Fall semester usually brings attention to college rankings. Most years, this happens in conjunction with the release of the annual “Best Colleges” issue of U.S. News & World Report. This year, the recent revelation that administrators at Emory University had misreported their institutional data for years (presumably to improve the university’s national rankings) has also drawn media interest.
Until a few years ago, USN&WR’s rankings were a complete non-event for Southern Polytechnic. SPSU was grouped in the category of “schools with a specialty,” along with about 15 other colleges and universities that emphasized engineering and technology. The schools were unranked, and although being listed with institutions like Colorado School of Mines and Cooper Union meant SPSU was in good company, the grouping didn’t provide much useful comparative information.
In 2007, SPSU moved out of the specialty category and onto the list of “Best Universities – Master’s – South.” We were grouped in the third tier, which was unranked. Through what was apparently an erroneous report, SPSU was also listed that year as one of the schools whose students graduated with the most debt – a category in which we neither want to be ranked nor actually belong.
In the 2011 rankings (published in August 2010), SPSU moved into the “top 100” regional universities in the south, with a ranking of 81. As I noted at the time, some of that improvement was a result of a change in how USN&WR calculated the rankings, but we all agreed that we’d rather be ranked in the top 100 schools than grouped in the third tier.
The 2013 rankings were released this past week. SPSU was listed at number 80 for master’s-degree -granting institutions in the south.
A particularly controversial aspect of the ranking system is the “peer assessment score,” which is a reputational metric that purports to represent how “good” the listed institutions are, as rated by presidents, chief academic officers, and admissions directors at the other schools in the same category. USN&WR justifies this category – which accounts for 25% of the overall scoring – by saying that it “allows top academics – presidents, provosts, and deans of admission – to account for intangibles at peer institutions such as faculty dedication to teaching.” In reality, this practice has led to an escalation of glossy publications targeted at the people who participate in the survey in an effort to improve the impression of institutions. (Note: SPSU does not participate in this activity.)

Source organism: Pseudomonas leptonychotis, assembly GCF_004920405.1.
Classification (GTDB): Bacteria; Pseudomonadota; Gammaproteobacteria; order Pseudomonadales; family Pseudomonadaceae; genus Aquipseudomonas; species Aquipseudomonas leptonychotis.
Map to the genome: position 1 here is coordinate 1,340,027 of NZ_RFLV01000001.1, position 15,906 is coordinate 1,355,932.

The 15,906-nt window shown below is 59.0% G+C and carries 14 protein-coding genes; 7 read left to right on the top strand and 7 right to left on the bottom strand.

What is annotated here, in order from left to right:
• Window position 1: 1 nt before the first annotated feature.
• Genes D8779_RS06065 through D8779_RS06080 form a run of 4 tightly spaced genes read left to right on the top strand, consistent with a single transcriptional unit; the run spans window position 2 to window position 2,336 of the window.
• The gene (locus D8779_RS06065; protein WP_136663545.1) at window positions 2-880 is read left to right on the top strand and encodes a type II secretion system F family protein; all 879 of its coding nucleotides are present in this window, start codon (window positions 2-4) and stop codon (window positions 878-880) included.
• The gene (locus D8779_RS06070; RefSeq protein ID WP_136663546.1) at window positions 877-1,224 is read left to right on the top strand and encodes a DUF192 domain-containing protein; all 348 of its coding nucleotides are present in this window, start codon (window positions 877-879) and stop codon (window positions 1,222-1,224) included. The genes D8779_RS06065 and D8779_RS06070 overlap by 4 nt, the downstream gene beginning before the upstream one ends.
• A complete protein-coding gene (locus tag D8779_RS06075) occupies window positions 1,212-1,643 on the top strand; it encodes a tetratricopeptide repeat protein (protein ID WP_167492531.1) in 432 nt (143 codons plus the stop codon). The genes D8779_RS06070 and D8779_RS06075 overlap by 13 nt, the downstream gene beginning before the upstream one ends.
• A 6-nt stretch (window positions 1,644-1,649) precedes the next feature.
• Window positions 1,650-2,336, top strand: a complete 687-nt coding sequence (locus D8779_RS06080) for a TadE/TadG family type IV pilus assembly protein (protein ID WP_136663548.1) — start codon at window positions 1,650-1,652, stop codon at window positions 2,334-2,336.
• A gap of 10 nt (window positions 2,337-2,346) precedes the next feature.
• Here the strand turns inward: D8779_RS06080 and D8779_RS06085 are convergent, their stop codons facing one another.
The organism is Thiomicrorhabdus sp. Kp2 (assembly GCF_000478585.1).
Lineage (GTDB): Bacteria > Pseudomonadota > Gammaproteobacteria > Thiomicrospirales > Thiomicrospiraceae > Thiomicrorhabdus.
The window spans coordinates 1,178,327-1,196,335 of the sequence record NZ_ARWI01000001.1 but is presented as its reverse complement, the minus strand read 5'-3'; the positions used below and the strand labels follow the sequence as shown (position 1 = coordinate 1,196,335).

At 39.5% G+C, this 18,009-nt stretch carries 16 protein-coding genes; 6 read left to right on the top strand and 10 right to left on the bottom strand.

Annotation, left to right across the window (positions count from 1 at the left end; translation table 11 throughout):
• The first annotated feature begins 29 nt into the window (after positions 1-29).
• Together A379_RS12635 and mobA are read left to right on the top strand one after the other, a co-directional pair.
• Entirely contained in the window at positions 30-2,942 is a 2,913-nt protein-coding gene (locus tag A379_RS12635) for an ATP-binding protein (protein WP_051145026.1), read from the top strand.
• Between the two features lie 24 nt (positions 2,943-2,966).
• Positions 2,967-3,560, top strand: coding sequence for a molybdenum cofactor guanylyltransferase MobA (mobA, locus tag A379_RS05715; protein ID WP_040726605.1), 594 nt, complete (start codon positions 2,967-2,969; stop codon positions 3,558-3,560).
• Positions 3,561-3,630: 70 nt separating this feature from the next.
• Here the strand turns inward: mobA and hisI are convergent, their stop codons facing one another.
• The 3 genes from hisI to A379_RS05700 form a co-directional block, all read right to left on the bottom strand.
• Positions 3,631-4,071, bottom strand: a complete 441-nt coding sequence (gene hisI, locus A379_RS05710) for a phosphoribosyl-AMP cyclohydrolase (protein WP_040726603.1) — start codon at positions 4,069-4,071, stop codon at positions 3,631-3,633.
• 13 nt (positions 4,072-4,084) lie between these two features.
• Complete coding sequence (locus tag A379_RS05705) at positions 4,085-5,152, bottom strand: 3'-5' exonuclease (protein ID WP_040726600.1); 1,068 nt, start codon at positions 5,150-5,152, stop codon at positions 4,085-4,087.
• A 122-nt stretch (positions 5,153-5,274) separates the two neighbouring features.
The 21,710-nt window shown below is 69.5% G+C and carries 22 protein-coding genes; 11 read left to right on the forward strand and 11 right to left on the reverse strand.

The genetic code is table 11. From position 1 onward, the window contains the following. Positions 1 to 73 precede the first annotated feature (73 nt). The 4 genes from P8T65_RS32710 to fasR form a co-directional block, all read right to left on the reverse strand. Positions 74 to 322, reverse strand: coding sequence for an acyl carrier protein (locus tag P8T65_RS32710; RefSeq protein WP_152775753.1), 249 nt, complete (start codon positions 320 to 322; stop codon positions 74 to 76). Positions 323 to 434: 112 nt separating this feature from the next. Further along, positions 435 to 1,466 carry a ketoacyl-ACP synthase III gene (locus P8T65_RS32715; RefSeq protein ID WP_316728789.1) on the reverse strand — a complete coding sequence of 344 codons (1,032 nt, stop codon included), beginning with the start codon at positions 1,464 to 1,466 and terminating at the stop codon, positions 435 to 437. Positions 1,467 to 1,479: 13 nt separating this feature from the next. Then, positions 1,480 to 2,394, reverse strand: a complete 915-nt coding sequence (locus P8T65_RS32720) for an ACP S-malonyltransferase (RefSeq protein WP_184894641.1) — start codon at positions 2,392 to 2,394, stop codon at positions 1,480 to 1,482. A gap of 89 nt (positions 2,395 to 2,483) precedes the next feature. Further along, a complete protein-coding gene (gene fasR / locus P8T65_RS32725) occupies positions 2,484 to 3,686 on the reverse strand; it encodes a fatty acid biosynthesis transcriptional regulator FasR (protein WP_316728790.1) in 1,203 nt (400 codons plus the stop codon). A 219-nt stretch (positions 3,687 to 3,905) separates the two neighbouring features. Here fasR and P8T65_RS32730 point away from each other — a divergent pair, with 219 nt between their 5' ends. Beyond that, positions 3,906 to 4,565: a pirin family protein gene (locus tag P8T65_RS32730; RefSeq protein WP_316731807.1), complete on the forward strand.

The president of my undergraduate alma mater, Dickinson College, has been an outspoken critic of college rankings, particularly the reputational scoring. He recently commented, “It is a dubious instrument and just plain silly. Lots of colleges rate themselves supreme and put everyone else in the bottom. It’s a ridiculous process.” USN&WR admits this happens; the “2013 Best Colleges” edition refers to this phenomenon as “strategic voting,” and the methodology attempts to offset the effect in the ranking process. Dickinson has not participated in the peer assessment for a number of years, but USN&WR still includes the college (ranked 46 under “national liberal arts colleges” for 2013).